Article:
NINETY DAYS: CHAPTER 9

Hi everyone and welcome to all the new and old readers who are returning! It’s been wonderful to see your names and social avatars again. Thank you for coming back to Aiden & Elisa, and for your comments to me. You support and encouragement means a lot. Without much delay, here is Chapter 9.  Tic toc…

9

Stardust

            Living with the truth turns out to be harder than I imagined.  It’s harder because now I know exactly how much he couldn’t bear to be with me after the attack. It’s harder because there is absolutely nothing I can do to change that. And it’s harder because now I don’t dream of him at all. And that’s the worst part; it’s like losing him all over again.

Still, as difficult as living with the truth is, it’s easier than living with myself. Because harder than everything else are the what-if’s. What if I hadn’t believed him when he told me he reported Javier? What if I had looked closer? What if, instead of forcing myself on him after the attack, I had left as he asked? What if! What if! What if! Like a sledgehammer to the brain, shattering all my rules.

The only things getting me through are Oxford and Reagan’s visit in three days. Of course, we all have to live through Javier’s trial in forty-eight hours first. I cannot think about that. I grab Dad’s lab coat and run out of the cottage for the bus stop even though it’s only five in the morning. But today—after two days of orientation—is my first time working in my father’s lab at Oxford. And although things like joy and excitement are beyond me, I cannot bear the idea of embarrassing my dad.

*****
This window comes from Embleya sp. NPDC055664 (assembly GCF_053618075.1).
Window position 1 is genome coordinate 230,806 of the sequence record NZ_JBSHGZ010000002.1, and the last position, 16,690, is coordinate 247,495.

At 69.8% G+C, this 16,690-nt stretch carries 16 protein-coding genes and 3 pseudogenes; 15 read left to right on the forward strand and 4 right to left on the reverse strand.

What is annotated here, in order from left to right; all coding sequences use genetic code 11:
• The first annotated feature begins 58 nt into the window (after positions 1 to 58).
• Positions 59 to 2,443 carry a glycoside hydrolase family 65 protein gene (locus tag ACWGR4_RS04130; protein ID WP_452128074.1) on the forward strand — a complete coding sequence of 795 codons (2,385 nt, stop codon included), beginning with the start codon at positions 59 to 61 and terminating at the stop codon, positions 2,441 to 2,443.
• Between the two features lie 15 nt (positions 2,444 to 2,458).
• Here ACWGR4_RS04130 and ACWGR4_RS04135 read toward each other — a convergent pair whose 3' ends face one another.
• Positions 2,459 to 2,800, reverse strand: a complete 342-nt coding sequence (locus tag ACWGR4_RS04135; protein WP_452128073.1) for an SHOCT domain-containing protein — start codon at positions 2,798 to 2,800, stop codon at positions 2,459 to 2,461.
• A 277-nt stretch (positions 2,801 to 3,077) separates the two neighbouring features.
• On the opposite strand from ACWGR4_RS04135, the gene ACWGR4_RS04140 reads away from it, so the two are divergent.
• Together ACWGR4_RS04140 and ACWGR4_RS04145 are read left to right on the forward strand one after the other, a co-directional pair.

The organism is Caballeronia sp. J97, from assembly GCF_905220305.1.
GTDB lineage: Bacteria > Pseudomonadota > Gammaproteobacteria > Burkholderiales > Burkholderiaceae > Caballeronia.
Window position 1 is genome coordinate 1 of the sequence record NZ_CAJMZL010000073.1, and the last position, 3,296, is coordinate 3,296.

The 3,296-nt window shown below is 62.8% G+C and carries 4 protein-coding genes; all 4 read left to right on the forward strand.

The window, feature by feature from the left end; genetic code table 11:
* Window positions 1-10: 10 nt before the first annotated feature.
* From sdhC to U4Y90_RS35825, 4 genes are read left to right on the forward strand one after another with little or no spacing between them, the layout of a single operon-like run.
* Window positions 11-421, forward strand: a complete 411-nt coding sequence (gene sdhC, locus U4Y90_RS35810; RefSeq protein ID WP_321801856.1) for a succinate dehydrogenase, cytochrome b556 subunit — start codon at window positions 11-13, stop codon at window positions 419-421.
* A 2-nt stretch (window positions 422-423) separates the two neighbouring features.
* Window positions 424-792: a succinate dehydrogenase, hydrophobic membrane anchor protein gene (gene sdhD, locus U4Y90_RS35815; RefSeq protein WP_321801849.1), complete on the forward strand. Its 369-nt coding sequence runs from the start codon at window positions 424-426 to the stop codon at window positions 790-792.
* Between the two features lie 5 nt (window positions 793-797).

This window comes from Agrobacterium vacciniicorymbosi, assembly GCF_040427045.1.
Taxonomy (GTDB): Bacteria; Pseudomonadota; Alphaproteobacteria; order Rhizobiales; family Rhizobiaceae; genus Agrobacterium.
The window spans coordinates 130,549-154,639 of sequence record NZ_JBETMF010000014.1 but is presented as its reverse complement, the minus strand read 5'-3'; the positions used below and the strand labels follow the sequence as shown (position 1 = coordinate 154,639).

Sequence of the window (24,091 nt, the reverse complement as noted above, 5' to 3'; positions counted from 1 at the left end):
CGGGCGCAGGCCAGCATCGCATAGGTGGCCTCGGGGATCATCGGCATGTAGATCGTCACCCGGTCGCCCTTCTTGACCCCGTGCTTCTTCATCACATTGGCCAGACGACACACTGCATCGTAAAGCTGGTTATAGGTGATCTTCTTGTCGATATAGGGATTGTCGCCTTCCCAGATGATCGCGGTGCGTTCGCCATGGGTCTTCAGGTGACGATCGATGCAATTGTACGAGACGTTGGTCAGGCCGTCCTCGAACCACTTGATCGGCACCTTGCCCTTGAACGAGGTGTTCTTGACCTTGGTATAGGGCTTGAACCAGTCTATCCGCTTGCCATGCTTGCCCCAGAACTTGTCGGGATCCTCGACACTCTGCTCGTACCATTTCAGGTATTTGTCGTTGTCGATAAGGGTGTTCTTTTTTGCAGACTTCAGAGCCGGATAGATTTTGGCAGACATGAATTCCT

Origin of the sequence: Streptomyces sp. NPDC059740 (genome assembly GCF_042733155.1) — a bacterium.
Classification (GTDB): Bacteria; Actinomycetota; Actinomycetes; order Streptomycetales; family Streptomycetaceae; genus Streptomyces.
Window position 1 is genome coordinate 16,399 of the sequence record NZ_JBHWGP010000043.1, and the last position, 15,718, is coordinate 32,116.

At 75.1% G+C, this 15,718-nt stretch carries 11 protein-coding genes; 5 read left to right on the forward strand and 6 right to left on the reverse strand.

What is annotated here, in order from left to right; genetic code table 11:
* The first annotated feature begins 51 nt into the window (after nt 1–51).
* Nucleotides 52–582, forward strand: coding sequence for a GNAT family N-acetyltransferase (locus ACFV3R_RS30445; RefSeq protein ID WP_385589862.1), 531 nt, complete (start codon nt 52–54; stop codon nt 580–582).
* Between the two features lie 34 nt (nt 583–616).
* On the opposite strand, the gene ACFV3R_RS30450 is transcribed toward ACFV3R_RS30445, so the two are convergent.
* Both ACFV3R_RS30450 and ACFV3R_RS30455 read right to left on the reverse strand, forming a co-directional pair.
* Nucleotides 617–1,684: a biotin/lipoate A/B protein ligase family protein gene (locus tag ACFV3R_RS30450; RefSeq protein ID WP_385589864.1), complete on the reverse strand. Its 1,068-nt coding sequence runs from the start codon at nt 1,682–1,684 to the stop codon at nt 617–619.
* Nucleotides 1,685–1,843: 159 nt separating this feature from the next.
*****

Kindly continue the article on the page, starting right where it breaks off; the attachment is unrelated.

Walking at dawn alone, without him, feels like the Portland airport, but worse. It’s as though losing him was a cataclysmic event, a big bang that could not be contained in one continent. It has expanded now, radiating through the planet, finding me here in my little, peaceful town, pulverizing whatever flimsy structure I had managed to build.

But the moment I step on the bus, I feel a little stronger, las though Oxford’s hard limestone permeates my skin. By the time the bus drops me off at the University Center, I am centered too.

On the outside, the Chemistry Building looks calm and quiet. But inside, it’s teeming with life. Apparently Oxford does not sleep even in the summer. Students are huddled over books, clutching thermoses of caffeinated drinks, eyes bloodshot with shadows underneath. At least here my face will blend right in. Researchers are stretching their arms in the air, twisting their backs side-to-side, loosening the night’s knots. And behind closed office doors, I’m certain there are professors poring through papers or staring into space at concepts the rest of us cannot see. The entire building is humming with single-minded pursuit of knowledge, with the thrill of discovery within. There is no space in its vast horizons for lost loves, immigration trials, or past crimes. Oxford has its eyes on the vistas of possibilities, on the finite rules of science that survive any big bang, that explain everything. And because of that, Oxford is perfect for me.

But am I perfect for it? As I enter the cavernous state-of-the-art lab that could fit Denton’s in one of its fume hoods, I’m not at all certain. At least ten researchers are there already and when they spare a moment to look up, they all stare.

“Ah, Elisa! Here you are!” Edison calls, striding toward me from one of the cryogenic freezers. “I was beginning to fear you had lost your way.” Clearly, 6:30 in the morning is too late for this crowd. I’m sure Dad used to come to work later, but then again he had Mum and me. Edison is betrothed to science.

“I’m sorry,” I mumble, mortification draping over Dad’s lab coat that I’m wearing.

“Ah, not at all, not all. Like father, like daughter, I reckon. Peter would get in late too, but accomplished twice as much as us, the brain of his.”

Not wanting to waste another second, I start scuttling to the closest empty lab desk, but Edison chuckles. “No, my dear girl, you’re this way, with me.” And he starts marching the length of the lab at a pace that is only technically not running. I scramble behind him, feeling inquisitive eyes on my back, probably relieved that I, the flake, will not be anywhere near their experiments.